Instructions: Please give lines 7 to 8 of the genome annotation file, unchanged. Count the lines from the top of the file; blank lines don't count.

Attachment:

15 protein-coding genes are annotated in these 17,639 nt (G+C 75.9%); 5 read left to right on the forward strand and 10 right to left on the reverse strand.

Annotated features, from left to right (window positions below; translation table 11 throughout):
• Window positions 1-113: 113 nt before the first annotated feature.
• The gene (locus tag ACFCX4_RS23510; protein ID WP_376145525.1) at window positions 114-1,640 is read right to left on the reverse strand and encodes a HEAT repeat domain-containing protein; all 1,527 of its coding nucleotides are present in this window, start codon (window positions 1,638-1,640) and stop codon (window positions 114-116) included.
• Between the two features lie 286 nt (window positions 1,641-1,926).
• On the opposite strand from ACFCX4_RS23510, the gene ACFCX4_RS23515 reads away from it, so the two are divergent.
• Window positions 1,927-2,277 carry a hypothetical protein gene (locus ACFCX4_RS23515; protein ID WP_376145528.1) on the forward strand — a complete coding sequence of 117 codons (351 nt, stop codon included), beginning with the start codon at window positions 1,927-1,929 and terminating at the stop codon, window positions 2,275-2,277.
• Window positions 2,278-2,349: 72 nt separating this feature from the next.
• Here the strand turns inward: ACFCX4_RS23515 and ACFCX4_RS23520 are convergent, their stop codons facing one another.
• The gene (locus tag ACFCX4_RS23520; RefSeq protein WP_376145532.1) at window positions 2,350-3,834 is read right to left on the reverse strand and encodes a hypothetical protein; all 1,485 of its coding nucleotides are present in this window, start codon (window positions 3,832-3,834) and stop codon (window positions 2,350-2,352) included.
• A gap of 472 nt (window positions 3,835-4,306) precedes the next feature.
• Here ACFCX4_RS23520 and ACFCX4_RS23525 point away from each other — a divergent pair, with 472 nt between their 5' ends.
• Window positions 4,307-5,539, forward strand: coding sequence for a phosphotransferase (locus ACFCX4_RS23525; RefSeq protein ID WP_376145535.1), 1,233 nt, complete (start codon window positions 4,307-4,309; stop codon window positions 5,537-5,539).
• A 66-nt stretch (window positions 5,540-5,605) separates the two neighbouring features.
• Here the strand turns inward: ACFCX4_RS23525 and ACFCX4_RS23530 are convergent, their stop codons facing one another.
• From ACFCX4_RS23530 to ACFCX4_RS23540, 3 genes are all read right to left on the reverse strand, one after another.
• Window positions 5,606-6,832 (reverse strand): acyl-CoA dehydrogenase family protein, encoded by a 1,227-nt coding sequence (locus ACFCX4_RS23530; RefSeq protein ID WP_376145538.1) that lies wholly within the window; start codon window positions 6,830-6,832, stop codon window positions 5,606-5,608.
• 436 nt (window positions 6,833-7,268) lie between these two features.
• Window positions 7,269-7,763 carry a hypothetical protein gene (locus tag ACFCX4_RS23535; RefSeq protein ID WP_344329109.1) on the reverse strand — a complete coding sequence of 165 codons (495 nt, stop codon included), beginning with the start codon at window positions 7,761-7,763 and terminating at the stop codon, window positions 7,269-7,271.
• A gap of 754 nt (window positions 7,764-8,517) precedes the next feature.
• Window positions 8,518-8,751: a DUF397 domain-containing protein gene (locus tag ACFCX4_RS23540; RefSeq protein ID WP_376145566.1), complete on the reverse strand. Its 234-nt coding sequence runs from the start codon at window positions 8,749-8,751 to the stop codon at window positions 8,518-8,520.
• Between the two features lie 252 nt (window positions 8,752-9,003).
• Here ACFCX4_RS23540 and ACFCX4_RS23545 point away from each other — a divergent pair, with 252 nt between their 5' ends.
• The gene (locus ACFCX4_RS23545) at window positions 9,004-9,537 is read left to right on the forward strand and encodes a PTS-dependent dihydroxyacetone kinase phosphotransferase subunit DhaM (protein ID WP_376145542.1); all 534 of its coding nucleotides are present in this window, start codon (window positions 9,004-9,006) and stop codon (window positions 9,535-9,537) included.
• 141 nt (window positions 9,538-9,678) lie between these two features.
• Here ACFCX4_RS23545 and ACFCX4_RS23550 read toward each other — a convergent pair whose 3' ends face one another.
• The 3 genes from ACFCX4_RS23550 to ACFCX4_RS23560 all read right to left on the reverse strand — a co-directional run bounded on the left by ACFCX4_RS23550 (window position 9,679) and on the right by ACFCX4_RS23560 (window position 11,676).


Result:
• Window positions 1,927-2,277 carry a hypothetical protein gene (locus ACFCX4_RS23515; protein ID WP_376145528.1) on the forward strand — a complete coding sequence of 117 codons (351 nt, stop codon included), beginning with the start codon at window positions 1,927-1,929 and terminating at the stop codon, window positions 2,275-2,277.
• Window positions 2,278-2,349: 72 nt separating this feature from the next.